Know well the condition of your flocks, And pay attention to your herds; -Proverbs 27:23
With the recent mass killings fresh in our mind, something that always happens after one of these tragedies is that the people close to the murderer routinely say they had no idea the person would do something like this. Neighbors, school friends, or coworkers all say the same thing “he was such a nice person, I never knew he was into things like this.” And while it is hard to put much blame on someone who only has acquaintance level of familiarity with someone, it is far more troubling to hear that the parents of these young men are equally ignorant. Most of the time, these young men live with or near their parents but their parents are utterly clueless to the condition of their sons hearts.
Alas we think this is just a problem with fathers of murderers, how many times does a young lady get pregnant out of wedlock and their parents act totally surprised. How many teenage children are doing things right under the noses of their parents and their parents seem to have no clue of any of it. Often it’s not that the parents are given no signs of these things. There are always signs all around for everyone to see. But we have made a culture out of closing our eyes to things we really don’t want to see.
“See something, say something” has a big brother totalitarian ring to it and no one wants tattlers running to a tyrannical government. But honestly, there is no need to worry about people saying something because we have all collectively agreed not to see something. That young woman struggling with her kids being disobedient at church- What young woman struggling with her kids being disobedient at church are you talking about? That young man who won’t look you in the eyes when he is talking to you because he might be experiencing guilt for looking at porn- What young man you talking about? I didn’t see that. Well how about that young boy with all the effeminate mannerisms and lispy voice, maybe he is struggling with unnatural lusts. Didn’t see him either.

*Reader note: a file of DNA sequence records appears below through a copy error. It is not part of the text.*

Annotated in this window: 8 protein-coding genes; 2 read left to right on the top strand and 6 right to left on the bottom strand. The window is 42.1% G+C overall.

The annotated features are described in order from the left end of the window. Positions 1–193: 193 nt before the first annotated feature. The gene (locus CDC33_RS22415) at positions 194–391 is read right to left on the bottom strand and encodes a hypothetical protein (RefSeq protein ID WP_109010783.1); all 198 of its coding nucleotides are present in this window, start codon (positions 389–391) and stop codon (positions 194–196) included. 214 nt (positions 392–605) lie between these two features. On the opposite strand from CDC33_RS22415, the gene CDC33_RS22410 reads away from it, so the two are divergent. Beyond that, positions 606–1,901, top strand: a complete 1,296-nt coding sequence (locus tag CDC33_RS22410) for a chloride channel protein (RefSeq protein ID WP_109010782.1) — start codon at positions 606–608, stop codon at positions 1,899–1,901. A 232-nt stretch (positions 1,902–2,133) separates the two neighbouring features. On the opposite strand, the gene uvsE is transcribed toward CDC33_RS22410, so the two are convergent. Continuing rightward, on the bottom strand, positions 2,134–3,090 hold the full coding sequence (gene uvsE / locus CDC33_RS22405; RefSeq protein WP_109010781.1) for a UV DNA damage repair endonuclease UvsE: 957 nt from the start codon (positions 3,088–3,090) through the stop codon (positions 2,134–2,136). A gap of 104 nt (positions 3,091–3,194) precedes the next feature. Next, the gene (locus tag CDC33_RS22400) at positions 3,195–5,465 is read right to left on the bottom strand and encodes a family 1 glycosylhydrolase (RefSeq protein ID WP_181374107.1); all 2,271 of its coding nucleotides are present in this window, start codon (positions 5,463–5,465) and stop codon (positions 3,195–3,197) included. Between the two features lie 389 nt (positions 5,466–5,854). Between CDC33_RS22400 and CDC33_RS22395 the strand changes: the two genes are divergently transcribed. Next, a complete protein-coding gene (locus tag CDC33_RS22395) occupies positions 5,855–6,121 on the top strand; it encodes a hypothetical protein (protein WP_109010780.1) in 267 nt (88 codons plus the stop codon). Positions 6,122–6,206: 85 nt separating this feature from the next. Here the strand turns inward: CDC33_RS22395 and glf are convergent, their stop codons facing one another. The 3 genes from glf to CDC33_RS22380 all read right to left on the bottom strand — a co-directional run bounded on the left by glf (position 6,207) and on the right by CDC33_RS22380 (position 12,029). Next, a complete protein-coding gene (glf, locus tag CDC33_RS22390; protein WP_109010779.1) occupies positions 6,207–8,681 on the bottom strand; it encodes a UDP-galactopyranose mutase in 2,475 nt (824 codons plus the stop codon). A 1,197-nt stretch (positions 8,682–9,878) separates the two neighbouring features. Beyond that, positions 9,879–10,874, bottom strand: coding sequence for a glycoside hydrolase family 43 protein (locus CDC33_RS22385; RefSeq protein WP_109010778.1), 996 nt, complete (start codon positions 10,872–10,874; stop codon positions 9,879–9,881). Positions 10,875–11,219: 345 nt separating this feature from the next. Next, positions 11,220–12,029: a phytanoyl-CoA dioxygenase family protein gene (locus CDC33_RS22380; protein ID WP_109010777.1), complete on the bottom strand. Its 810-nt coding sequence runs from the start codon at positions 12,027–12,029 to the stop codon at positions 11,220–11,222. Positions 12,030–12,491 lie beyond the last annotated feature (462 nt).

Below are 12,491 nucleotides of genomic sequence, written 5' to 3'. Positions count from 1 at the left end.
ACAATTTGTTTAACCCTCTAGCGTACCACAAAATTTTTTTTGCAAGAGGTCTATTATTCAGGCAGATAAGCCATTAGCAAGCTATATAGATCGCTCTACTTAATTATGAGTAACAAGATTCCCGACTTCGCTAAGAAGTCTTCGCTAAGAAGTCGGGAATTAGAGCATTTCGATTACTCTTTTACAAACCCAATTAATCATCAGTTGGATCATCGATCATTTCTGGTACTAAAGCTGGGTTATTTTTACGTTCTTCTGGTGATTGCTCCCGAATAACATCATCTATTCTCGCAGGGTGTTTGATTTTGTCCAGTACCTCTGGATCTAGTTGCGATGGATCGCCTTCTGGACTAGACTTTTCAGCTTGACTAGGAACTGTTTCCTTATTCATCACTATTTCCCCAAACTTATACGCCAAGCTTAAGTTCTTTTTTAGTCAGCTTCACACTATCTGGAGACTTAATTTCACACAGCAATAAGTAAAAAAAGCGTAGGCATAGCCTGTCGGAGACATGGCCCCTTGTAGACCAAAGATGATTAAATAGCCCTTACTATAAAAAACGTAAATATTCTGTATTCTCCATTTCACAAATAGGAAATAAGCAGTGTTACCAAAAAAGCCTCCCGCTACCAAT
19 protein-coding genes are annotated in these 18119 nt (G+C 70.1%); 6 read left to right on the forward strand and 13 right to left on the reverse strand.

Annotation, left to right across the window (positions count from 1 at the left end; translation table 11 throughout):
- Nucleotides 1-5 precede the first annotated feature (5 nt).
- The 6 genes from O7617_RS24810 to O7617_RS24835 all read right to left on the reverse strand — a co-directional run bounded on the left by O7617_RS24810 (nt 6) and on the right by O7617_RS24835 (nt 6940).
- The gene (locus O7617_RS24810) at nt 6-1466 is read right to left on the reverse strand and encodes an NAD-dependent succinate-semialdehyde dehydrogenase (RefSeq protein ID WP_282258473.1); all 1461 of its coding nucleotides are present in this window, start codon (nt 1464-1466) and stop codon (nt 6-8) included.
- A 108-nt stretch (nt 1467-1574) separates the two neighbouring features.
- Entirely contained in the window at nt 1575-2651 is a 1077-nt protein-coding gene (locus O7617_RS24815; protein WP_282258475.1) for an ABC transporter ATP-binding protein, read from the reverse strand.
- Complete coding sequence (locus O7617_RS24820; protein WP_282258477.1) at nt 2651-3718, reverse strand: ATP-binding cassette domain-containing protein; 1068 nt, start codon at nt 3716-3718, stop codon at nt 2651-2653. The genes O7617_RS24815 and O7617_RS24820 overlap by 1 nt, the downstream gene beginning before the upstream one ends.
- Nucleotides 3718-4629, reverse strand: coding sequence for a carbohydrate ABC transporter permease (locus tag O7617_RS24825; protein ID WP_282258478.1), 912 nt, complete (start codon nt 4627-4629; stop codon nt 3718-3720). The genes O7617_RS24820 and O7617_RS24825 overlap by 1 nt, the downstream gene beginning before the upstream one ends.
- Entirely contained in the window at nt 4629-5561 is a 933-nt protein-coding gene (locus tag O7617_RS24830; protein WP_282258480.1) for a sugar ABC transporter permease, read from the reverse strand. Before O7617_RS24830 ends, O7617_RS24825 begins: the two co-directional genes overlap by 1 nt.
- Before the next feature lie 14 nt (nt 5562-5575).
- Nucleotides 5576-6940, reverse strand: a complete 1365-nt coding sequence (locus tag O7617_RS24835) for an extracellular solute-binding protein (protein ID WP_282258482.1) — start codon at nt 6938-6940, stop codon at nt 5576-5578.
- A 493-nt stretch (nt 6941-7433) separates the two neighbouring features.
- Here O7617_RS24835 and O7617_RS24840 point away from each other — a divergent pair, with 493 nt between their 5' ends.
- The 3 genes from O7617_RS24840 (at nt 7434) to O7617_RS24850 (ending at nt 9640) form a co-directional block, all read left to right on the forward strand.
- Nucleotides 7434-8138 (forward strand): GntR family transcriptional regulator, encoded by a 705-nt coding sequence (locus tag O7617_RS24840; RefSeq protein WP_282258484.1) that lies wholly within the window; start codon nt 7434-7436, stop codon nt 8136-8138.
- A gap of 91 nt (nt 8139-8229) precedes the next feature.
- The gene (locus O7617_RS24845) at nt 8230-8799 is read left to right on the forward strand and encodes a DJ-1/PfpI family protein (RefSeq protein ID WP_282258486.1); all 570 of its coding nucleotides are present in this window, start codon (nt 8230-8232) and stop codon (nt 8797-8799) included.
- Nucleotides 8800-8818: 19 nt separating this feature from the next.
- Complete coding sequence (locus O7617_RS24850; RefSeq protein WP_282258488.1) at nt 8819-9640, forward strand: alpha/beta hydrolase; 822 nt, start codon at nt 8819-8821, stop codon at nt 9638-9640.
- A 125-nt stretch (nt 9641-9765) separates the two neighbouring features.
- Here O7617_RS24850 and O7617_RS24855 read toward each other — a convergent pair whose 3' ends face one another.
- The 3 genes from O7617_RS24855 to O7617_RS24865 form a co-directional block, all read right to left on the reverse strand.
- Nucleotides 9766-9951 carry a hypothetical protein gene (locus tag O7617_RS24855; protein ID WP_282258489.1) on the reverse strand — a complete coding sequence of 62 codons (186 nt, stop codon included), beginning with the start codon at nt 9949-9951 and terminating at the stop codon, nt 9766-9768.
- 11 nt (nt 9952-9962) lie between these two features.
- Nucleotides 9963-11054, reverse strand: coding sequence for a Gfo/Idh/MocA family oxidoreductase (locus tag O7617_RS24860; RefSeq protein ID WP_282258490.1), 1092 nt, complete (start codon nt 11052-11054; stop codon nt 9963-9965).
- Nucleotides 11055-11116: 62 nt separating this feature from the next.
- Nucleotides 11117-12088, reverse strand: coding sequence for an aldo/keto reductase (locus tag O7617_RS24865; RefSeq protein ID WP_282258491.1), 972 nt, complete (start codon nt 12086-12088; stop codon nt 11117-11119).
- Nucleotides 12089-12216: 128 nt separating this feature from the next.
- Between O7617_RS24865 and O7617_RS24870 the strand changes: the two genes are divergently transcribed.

We are very good at not seeing what we see so we don’t have to get involved, so we won’t have to say something.
The Proverb says: Know well the condition of your flock. This has application beyond the farmer. Pastors need to be able to see what they see. Fathers need to be able to see what they see. Fathers do you know the condition of your children? Do you have talks with them about what is on their heart. Do you know what they are consuming on the internet or in the books they read? Do you know what your son does in his room with the door locked all the time? Do you know what your daughter is thinking about the boys she is hanging out with?
You need to know well the condition of your household and that will require seeing what you see and saying something to your household when you see it- not as a nag or a private eye snooping- but as someone who genuinely cares to know the heart of their son or daughter. If you don’t know the condition of your flock it is because A. you are just an absentee shepherd or B. you are self-blinded shepherd. Both will end up with a diseased and sickened flock.
Yesterday I posted on facebook a quote from a puritan named William Gouge. In his exposition of Ephesians 6 he made this observation: "when parents are too indulgent over their children, God does punish the sin both of parent and child, by shortening the child's days."
He was observing that just as the scripture contains a promise of long life and prosperity to those who obey their parents, so does it warn those who disobey their parents that they deserve death. Many people took issue with this statement by Gouge. Even one "pastor" said he showed people at his church and mocked it. He should know better and I am saddened by that response.
I still affirm this quote by Gouge and I believe that is faithful to biblical teaching. One theme that kept popping up in the pushback from other commentators was the idea of exceptions to the rule. People asked about those who die young and were obedient or those who were faithful parents and had children who rebelled. What about the exceptions?